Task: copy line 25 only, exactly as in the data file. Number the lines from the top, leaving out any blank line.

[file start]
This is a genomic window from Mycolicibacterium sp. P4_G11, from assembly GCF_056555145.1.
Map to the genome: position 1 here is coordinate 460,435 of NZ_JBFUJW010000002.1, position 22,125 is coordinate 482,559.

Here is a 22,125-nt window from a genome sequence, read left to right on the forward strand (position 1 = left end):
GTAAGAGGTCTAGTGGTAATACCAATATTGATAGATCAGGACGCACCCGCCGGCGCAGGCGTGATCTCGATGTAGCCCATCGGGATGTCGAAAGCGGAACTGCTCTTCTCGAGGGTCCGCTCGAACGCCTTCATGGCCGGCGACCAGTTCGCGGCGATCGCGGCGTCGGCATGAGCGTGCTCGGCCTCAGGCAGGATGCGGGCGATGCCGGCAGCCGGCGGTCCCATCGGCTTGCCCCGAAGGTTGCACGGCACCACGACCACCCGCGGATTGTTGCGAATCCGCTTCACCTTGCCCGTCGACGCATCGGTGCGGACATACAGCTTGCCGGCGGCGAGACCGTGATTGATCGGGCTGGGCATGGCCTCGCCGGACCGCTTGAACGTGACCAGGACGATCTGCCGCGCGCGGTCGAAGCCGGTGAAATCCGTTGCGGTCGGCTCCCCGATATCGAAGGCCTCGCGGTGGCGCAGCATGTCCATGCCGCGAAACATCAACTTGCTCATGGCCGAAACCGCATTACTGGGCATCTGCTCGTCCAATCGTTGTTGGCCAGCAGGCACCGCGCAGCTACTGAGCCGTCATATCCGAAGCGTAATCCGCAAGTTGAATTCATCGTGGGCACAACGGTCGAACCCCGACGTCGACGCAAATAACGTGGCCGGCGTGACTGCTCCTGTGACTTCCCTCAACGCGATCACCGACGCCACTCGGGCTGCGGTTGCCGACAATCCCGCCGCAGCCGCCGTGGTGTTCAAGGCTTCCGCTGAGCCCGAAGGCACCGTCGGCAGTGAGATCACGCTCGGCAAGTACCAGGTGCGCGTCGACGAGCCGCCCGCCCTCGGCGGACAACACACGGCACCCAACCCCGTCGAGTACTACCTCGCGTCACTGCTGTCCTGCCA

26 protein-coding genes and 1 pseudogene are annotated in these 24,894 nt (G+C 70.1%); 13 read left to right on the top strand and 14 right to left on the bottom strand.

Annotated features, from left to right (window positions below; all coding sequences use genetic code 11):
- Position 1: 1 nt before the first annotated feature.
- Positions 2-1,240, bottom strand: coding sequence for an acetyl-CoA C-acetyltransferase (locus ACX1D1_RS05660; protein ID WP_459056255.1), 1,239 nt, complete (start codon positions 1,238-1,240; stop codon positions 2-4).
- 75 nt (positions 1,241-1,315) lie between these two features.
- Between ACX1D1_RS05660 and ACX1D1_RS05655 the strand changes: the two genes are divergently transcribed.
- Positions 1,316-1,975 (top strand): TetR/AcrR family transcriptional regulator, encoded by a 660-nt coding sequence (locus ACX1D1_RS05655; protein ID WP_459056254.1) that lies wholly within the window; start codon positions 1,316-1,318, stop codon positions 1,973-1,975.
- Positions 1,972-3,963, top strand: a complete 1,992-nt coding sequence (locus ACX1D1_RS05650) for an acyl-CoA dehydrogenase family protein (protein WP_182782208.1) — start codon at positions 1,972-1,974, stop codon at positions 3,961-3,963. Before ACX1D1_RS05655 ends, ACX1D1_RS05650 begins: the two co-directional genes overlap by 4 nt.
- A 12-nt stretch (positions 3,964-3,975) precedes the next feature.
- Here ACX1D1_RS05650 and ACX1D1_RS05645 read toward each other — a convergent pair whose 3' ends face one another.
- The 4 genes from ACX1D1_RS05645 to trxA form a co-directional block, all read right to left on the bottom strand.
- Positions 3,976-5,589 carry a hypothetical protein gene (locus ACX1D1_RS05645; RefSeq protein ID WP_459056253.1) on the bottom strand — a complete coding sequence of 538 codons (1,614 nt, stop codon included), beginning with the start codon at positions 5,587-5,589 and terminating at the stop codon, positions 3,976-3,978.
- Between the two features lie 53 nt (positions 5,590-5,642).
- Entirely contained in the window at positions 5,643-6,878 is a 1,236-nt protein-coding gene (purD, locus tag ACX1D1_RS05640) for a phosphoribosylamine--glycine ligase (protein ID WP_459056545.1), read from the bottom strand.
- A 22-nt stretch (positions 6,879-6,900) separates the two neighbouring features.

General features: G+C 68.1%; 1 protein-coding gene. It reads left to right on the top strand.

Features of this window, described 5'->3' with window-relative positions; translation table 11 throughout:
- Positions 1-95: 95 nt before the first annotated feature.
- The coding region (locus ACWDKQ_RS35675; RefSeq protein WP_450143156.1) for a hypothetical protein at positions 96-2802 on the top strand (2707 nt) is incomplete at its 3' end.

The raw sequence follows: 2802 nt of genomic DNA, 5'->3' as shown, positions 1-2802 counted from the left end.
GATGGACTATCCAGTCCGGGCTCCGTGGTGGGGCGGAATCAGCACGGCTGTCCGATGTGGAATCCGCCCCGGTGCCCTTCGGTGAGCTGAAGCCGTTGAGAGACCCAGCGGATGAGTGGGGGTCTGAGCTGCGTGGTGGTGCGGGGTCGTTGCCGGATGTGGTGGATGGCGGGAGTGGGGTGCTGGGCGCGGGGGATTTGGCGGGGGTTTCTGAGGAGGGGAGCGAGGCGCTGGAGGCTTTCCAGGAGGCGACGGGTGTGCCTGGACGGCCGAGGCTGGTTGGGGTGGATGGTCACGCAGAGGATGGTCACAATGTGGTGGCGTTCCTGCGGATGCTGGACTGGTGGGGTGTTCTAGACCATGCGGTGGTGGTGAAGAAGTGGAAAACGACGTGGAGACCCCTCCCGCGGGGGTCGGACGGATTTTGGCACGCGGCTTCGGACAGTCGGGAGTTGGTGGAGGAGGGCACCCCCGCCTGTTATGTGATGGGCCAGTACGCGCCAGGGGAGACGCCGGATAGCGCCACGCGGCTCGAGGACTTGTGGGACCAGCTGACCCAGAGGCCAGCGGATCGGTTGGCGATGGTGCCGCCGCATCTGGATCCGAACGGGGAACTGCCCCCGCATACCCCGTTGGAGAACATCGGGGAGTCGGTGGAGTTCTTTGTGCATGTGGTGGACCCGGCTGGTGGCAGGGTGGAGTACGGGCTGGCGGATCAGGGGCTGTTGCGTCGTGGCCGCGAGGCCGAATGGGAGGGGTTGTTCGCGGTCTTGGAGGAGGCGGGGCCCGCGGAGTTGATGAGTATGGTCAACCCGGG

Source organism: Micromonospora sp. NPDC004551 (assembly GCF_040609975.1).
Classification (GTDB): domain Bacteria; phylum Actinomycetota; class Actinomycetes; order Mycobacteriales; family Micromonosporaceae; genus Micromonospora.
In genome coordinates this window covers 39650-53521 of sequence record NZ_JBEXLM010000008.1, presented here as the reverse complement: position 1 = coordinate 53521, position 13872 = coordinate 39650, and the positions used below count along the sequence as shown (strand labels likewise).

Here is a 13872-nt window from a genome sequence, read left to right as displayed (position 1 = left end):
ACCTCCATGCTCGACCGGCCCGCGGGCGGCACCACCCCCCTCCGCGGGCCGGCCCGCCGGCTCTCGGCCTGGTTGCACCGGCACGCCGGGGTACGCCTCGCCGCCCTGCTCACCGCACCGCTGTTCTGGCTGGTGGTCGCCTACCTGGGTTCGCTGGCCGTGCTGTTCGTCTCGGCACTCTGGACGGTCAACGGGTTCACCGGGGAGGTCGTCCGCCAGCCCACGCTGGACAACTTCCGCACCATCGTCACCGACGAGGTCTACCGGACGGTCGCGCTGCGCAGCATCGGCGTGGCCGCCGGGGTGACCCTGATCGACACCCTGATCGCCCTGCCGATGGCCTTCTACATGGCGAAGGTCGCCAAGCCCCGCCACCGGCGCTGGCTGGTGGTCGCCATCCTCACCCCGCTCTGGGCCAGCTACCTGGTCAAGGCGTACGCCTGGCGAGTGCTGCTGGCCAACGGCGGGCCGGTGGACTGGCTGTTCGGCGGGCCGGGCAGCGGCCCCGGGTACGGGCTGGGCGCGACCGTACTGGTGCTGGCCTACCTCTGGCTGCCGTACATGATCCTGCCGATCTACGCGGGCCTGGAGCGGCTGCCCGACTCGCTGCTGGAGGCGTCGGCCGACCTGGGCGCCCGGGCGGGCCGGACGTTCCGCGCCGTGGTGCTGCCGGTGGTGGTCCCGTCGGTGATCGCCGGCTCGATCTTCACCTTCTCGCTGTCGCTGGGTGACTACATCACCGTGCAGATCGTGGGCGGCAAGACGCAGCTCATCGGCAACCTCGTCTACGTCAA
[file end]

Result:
GATGGACTATCCAGTCCGGGCTCCGTGGTGGGGCGGAATCAGCACGGCTGTCCGATGTGGAATCCGCCCCGGTGCCCTTCGGTGAGCTGAAGCCGTTGAGAGACCCAGCGGATGAGTGGGGGTCTGAGCTGCGTGGTGGTGCGGGGTCGTTGCCGGATGTGGTGGATGGCGGGAGTGGGGTGCTGGGCGCGGGGGATTTGGCGGGGGTTTCTGAGGAGGGGAGCGAGGCGCTGGAGGCTTTCCAGGAGGCGACGGGTGTGCCTGGACGGCCGAGGCTGGTTGGGGTGGATGGTCACGCAGAGGATGGTCACAATGTGGTGGCGTTCCTGCGGATGCTGGACTGGTGGGGTGTTCTAGACCATGCGGTGGTGGTGAAGAAGTGGAAAACGACGTGGAGACCCCTCCCGCGGGGGTCGGACGGATTTTGGCACGCGGCTTCGGACAGTCGGGAGTTGGTGGAGGAGGGCACCCCCGCCTGTTATGTGATGGGCCAGTACGCGCCAGGGGAGACGCCGGATAGCGCCACGCGGCTCGAGGACTTGTGGGACCAGCTGACCCAGAGGCCAGCGGATCGGTTGGCGATGGTGCCGCCGCATCTGGATCCGAACGGGGAACTGCCCCCGCATACCCCGTTGGAGAACATCGGGGAGTCGGTGGAGTTCTTTGTGCATGTGGTGGACCCGGCTGGTGGCAGGGTGGAGTACGGGCTGGCGGATCAGGGGCTGTTGCGTCGTGGCCGCGAGGCCGAATGGGAGGGGTTGTTCGCGGTCTTGGAGGAGGCGGGGCCCGCGGAGTTGATGAGTATGGTCAACCCGGG